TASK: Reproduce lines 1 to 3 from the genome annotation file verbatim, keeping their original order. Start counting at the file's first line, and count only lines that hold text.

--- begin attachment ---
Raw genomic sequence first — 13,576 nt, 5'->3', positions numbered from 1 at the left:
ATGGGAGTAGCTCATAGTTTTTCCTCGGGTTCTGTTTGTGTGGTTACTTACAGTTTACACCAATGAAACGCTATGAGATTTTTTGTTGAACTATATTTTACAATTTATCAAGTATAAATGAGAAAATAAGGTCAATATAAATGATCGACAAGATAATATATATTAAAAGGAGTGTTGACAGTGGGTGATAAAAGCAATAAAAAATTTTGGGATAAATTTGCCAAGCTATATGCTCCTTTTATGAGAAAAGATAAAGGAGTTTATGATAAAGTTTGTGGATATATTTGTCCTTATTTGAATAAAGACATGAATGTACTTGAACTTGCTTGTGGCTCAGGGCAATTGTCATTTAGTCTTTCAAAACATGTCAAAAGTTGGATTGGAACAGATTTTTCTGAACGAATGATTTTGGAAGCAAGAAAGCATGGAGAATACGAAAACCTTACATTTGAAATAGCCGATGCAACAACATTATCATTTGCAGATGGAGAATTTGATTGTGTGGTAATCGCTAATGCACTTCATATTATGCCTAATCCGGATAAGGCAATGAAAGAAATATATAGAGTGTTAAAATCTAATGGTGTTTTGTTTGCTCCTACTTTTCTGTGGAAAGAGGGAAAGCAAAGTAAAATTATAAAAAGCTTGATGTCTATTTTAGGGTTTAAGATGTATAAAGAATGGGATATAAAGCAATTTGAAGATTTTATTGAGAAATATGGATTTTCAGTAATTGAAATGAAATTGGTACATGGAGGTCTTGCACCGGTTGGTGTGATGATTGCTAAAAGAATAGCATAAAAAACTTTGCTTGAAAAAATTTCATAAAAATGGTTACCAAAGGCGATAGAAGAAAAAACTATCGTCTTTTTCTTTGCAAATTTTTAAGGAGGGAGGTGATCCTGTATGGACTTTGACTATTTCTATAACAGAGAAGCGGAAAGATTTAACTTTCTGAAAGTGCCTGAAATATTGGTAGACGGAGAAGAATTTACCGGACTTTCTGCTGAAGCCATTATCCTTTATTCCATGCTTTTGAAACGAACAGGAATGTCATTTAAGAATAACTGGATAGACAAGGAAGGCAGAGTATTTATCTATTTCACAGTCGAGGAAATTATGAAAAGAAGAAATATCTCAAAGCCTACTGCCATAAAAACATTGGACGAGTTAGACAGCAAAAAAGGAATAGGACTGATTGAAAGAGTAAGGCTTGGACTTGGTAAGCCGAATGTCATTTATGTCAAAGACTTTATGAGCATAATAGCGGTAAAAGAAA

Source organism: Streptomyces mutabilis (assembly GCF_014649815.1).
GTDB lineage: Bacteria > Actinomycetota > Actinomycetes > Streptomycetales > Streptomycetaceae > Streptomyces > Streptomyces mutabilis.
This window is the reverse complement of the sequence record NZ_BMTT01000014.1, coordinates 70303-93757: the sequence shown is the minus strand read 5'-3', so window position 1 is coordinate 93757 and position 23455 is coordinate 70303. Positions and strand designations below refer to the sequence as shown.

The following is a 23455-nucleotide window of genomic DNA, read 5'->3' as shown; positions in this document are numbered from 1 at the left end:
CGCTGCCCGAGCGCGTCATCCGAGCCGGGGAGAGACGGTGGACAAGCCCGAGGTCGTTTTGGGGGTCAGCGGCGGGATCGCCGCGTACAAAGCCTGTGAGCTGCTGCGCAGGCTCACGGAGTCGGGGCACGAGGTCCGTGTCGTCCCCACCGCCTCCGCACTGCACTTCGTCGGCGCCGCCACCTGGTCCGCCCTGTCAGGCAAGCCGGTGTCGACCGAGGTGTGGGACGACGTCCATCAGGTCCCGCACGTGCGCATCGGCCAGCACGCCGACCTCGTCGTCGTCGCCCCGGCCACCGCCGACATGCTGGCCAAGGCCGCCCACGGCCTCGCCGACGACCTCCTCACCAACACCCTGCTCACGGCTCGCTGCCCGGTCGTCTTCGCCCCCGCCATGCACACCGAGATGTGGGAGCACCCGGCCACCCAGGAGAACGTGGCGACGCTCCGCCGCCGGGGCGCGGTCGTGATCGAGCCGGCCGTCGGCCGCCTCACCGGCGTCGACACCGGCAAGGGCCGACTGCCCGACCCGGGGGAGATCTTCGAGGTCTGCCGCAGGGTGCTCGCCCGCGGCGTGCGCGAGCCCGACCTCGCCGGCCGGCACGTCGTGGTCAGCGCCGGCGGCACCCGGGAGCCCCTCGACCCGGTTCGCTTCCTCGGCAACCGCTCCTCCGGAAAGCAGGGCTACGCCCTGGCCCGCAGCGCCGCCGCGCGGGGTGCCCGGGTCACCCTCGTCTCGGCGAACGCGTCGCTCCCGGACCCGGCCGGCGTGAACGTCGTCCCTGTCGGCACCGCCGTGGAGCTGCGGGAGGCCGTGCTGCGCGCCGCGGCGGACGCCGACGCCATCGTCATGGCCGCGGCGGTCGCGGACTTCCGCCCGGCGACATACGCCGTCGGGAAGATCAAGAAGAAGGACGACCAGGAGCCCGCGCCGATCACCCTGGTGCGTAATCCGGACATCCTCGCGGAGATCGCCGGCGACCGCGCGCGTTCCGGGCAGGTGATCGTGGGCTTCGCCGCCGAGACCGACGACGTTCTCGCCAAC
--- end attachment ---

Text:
Raw genomic sequence first — 13,576 nt, 5'->3', positions numbered from 1 at the left:
ATGGGAGTAGCTCATAGTTTTTCCTCGGGTTCTGTTTGTGTGGTTACTTACAGTTTACACCAATGAAACGCTATGAGATTTTTTGTTGAACTATATTTTACAATTTATCAAGTATAAATGAGAAAATAAGGTCAATATAAATGATCGACAAGATAATATATATTAAAAGGAGTGTTGACAGTGGGTGATAAAAGCAATAAAAAATTTTGGGATAAATTTGCCAAGCTATATGCTCCTTTTATGAGAAAAGATAAAGGAGTTTATGATAAAGTTTGTGGATATATTTGTCCTTATTTGAATAAAGACATGAATGTACTTGAACTTGCTTGTGGCTCAGGGCAATTGTCATTTAGTCTTTCAAAACATGTCAAAAGTTGGATTGGAACAGATTTTTCTGAACGAATGATTTTGGAAGCAAGAAAGCATGGAGAATACGAAAACCTTACATTTGAAATAGCCGATGCAACAACATTATCATTTGCAGATGGAGAATTTGATTGTGTGGTAATCGCTAATGCACTTCATATTATGCCTAATCCGGATAAGGCAATGAAAGAAATATATAGAGTGTTAAAATCTAATGGTGTTTTGTTTGCTCCTACTTTTCTGTGGAAAGAGGGAAAGCAAAGTAAAATTATAAAAAGCTTGATGTCTATTTTAGGGTTTAAGATGTATAAAGAATGGGATATAAAGCAATTTGAAGATTTTATTGAGAAATATGGATTTTCAGTAATTGAAATGAAATTGGTACATGGAGGTCTTGCACCGGTTGGTGTGATGATTGCTAAAAGAATAGCATAAAAAACTTTGCTTGAAAAAATTTCATAAAAATGGTTACCAAAGGCGATAGAAGAAAAAACTATCGTCTTTTTCTTTGCAAATTTTTAAGGAGGGAGGTGATCCTGTATGGACTTTGACTATTTCTATAACAGAGAAGCGGAAAGATTTAACTTTCTGAAAGTGCCTGAAATATTGGTAGACGGAGAAGAATTTACCGGACTTTCTGCTGAAGCCATTATCCTTTATTCCATGCTTTTGAAACGAACAGGAATGTCATTTAAGAATAACTGGATAGACAAGGAAGGCAGAGTATTTATCTATTTCACAGTCGAGGAAATTATGAAAAGAAGAAATATCTCAAAGCCTACTGCCATAAAAACATTGGACGAGTTAGACAGCAAAAAAGGAATAGGACTGATTGAAAGAGTAAGGCTTGGACTTGGTAAGCCGAATGTCATTTATGTCAAAGACTTTATGAGCATAATAGCGGTAAAAGAAA

Source organism: Streptomyces mutabilis (assembly GCF_014649815.1).